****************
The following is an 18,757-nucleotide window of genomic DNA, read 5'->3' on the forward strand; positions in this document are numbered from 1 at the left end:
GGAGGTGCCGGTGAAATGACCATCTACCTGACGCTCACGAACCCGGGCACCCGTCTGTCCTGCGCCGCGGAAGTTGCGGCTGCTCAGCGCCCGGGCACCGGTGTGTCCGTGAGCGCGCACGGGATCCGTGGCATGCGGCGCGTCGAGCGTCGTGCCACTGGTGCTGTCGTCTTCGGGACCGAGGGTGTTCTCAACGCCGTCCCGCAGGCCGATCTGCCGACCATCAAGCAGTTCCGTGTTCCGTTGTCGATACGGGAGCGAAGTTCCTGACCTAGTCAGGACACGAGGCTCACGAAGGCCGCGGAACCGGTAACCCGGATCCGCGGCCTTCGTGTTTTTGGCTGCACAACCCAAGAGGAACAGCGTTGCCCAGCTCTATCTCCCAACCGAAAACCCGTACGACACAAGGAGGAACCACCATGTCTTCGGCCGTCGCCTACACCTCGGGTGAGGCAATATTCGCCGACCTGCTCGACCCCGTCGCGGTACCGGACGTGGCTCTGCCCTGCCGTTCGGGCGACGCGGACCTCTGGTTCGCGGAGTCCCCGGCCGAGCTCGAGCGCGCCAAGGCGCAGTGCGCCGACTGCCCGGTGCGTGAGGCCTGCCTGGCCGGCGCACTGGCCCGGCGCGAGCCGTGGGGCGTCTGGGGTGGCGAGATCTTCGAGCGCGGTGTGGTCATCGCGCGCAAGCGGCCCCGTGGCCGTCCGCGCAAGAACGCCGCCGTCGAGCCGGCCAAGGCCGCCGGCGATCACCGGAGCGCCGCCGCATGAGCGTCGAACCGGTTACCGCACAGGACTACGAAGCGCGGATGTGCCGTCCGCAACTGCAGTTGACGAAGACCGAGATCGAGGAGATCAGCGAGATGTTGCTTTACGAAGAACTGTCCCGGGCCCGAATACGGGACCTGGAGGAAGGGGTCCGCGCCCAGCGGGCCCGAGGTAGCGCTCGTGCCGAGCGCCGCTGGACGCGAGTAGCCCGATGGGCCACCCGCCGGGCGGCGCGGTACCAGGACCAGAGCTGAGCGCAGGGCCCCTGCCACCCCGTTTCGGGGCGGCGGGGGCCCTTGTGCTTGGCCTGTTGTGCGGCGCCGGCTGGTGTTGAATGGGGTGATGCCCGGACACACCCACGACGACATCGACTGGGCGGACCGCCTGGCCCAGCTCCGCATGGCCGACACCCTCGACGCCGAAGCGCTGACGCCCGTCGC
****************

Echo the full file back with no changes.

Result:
The following is an 18,757-nucleotide window of genomic DNA, read 5'->3' on the forward strand; positions in this document are numbered from 1 at the left end:
GGAGGTGCCGGTGAAATGACCATCTACCTGACGCTCACGAACCCGGGCACCCGTCTGTCCTGCGCCGCGGAAGTTGCGGCTGCTCAGCGCCCGGGCACCGGTGTGTCCGTGAGCGCGCACGGGATCCGTGGCATGCGGCGCGTCGAGCGTCGTGCCACTGGTGCTGTCGTCTTCGGGACCGAGGGTGTTCTCAACGCCGTCCCGCAGGCCGATCTGCCGACCATCAAGCAGTTCCGTGTTCCGTTGTCGATACGGGAGCGAAGTTCCTGACCTAGTCAGGACACGAGGCTCACGAAGGCCGCGGAACCGGTAACCCGGATCCGCGGCCTTCGTGTTTTTGGCTGCACAACCCAAGAGGAACAGCGTTGCCCAGCTCTATCTCCCAACCGAAAACCCGTACGACACAAGGAGGAACCACCATGTCTTCGGCCGTCGCCTACACCTCGGGTGAGGCAATATTCGCCGACCTGCTCGACCCCGTCGCGGTACCGGACGTGGCTCTGCCCTGCCGTTCGGGCGACGCGGACCTCTGGTTCGCGGAGTCCCCGGCCGAGCTCGAGCGCGCCAAGGCGCAGTGCGCCGACTGCCCGGTGCGTGAGGCCTGCCTGGCCGGCGCACTGGCCCGGCGCGAGCCGTGGGGCGTCTGGGGTGGCGAGATCTTCGAGCGCGGTGTGGTCATCGCGCGCAAGCGGCCCCGTGGCCGTCCGCGCAAGAACGCCGCCGTCGAGCCGGCCAAGGCCGCCGGCGATCACCGGAGCGCCGCCGCATGAGCGTCGAACCGGTTACCGCACAGGACTACGAAGCGCGGATGTGCCGTCCGCAACTGCAGTTGACGAAGACCGAGATCGAGGAGATCAGCGAGATGTTGCTTTACGAAGAACTGTCCCGGGCCCGAATACGGGACCTGGAGGAAGGGGTCCGCGCCCAGCGGGCCCGAGGTAGCGCTCGTGCCGAGCGCCGCTGGACGCGAGTAGCCCGATGGGCCACCCGCCGGGCGGCGCGGTACCAGGACCAGAGCTGAGCGCAGGGCCCCTGCCACCCCGTTTCGGGGCGGCGGGGGCCCTTGTGCTTGGCCTGTTGTGCGGCGCCGGCTGGTGTTGAATGGGGTGATGCCCGGACACACCCACGACGACATCGACTGGGCGGACCGCCTGGCCCAGCTCCGCATGGCCGACACCCTCGACGCCGAAGCGCTGACGCCCGTCGC